On the flip side, a few days prior to Hill speaking with MLB.com, Marlins general manager Dan Jennings told Jim Bowden on MLB Network Radio that, "Mr. Stanton is NOT Available. He will be in RF at Marlins Park on Opening Day. We are building around him," which Bowden then tweeted.
However, the Boston Globe's Nick Cafardo states to the masses to never believe a GM when the GM says a certain player isn’t going to be traded because everyone has a price and any player can be traded, unless there is a contract clause that says he can’t, and even that’s negotiable.
And let's face it, there will probably never be such a language in any Marlins contract under this regime because they don't believe in a no-trade clause. Samson reiterated the stance Monday with Bowden and Casey Stern on the radio.
“I would not re-look at that,” Samson said, via the Sun-Sentinel. “I still report to an owner, but were it up to me I would not give a no-trade clause. It just hampers you too much and you don’t know what’s going to happen. I don’t think we’re having any problem signing free agents because of what happened in 2012. If we offer more years or more money, people will come to play and frankly a tie will go to Miami for many of the players. It’s such a great ballpark and a great place to live.
“The problem with no-trade clauses, they never are to the benefit of the team, ever, and they don’t make much sense to me.”
If the Marlins put Stanton on the trade market, regardless of whether the Marlins presented Stanton with a long-term deal, there will be plenty of suitors for Stanton's services.
For instance, Philadelphia Phillies general manager Ruben Amaro Jr. has said he tried to trade for Stanton at least 10 times. As csnphilly.com's Jim Salisbury states, Stanton is Amaro's "white whale," especially since Amaro can be unrelenting in his pursuit of players that he really wants. If the Marlins make Stanton available, Salisbury said any trade package would probably have to begin with top prospect Maikel Franco.
Then, there are the World Series champions. Scott Lauber of the Boston Herald feels Felix Doubront, a top pitching prospect such as Henry Owens, third baseman Will Middlebrooks and two mid-level prospects might be too much for the Marlins to turn down. The Boston Globe's Chad Finn took it a step further when he said every young player except for Xander Bogaerts should be available.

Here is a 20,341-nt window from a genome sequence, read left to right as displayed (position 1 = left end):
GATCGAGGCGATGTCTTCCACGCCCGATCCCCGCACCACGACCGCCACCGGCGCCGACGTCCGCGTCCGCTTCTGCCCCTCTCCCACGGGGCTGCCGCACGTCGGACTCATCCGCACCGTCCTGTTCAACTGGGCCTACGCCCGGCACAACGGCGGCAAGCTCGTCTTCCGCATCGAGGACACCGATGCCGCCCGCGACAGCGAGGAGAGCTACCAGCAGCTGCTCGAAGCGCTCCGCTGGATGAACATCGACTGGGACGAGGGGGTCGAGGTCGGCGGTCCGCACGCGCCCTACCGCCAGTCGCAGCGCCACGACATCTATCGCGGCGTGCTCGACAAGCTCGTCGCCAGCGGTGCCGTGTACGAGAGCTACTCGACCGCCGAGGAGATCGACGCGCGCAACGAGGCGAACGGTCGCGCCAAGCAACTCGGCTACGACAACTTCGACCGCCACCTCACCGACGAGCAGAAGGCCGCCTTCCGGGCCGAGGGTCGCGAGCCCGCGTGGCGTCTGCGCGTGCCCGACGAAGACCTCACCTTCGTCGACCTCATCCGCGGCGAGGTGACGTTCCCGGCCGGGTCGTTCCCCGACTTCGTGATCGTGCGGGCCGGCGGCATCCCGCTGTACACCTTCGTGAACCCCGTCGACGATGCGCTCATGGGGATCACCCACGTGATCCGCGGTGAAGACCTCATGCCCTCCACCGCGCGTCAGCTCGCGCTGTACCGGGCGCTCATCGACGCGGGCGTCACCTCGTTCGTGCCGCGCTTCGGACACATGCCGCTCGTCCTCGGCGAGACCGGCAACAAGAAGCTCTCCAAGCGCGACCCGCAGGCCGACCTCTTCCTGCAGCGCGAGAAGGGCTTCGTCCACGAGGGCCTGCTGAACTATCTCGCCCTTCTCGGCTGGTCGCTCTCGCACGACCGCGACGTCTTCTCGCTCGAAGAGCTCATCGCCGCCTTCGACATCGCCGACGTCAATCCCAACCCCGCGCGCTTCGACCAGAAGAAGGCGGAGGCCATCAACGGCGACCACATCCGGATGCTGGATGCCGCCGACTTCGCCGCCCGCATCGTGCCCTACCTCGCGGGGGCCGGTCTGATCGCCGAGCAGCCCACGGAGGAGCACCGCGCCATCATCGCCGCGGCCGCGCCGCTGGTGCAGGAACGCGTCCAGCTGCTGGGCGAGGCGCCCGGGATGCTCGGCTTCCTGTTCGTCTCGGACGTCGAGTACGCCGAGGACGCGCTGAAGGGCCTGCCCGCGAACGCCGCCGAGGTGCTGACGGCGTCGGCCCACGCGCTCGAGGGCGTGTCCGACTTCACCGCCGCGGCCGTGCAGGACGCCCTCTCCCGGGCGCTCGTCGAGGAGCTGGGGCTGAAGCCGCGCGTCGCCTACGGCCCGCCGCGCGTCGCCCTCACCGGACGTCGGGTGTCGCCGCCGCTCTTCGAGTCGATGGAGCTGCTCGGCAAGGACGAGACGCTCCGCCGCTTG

Cafardo, meanwhile, thinks the Minnesota Twins have the prospects to get a deal done if they want to get in on the bidding. Minnesota has outfielder Byron Buxton, whom one talent evaluator called “the best positional player in minor league baseball,” pitchers Kyle Gibson and Alex Meyer, power-hitting third basemen Miguel Sano and Travis Harrison, second baseman Eddie Rosario and shortstop Daniel Santana, among others.
And let's not forget about the Los Angeles Dodgers, who might have more money than God himself. MLB.com's Peter Gammons tweeted Matt Vasgersian's idea of trading Yasiel Puig and anyone not named Clayton Kershaw for Stanton.
The number is in, and it seems payroll will increase slightly but enough to possibly acquire a big-money player.
MLB.com's Joe Frisaro thinks the maximum mark for the 2014 payroll would be in the low to mid-$40 million range, up from the $38 million in 2013.
If the Marlins do nothing from here on out, their payroll will be between $30-$34 million depending on how arbitration shakes out and how much the Marlins pay their pre-arbitration players. Let's say the cap for payroll is $46 million, this means the Marlins have anywhere from $12-$16 million to play with, which is just enough to squeeze in a free agent at $10 million per season even if Loria backloads the contract like he usually does.
"I think we're comfortable with the range that we have, and we can do what we need to do to improve the club," Hill told Frisaro. "I think if there is something that we feel is mandatory for this club, I don't think it's out of the realm of possibility to go to Jeffrey and see if it is something that we can do."
Keep in mind, the Marlins were "all in" on first baseman Jose Daniel Abreu before the Cuban defector agreed to a six-year, $68 million deal with the Chicago White Sox. The average annual value of that contract is $11.3 million. Frisaro tweeted that the Marlins bowed out of the bidding when it went past $60 million.
Before the offseason began, the Miami Herald's Barry Jackson reported that Marlins special assistant Andre Dawson said Loria told him he plans to acquire hitters, and Dawson said the three priorities are third base, first base and catcher.
Bowden, who also writes for ESPN.com, thinks the best fit for the Marlins is catchers Jarrod Saltalamacchia, Carlos Ruiz and A.J. Pierzynski, as well as infielders Jhonny Peralta and Juan Uribe. Bowden also predicts each of those players will earn between $7-$10 million per season in their new contract.
None of those players have been linked to the Marlins...yet.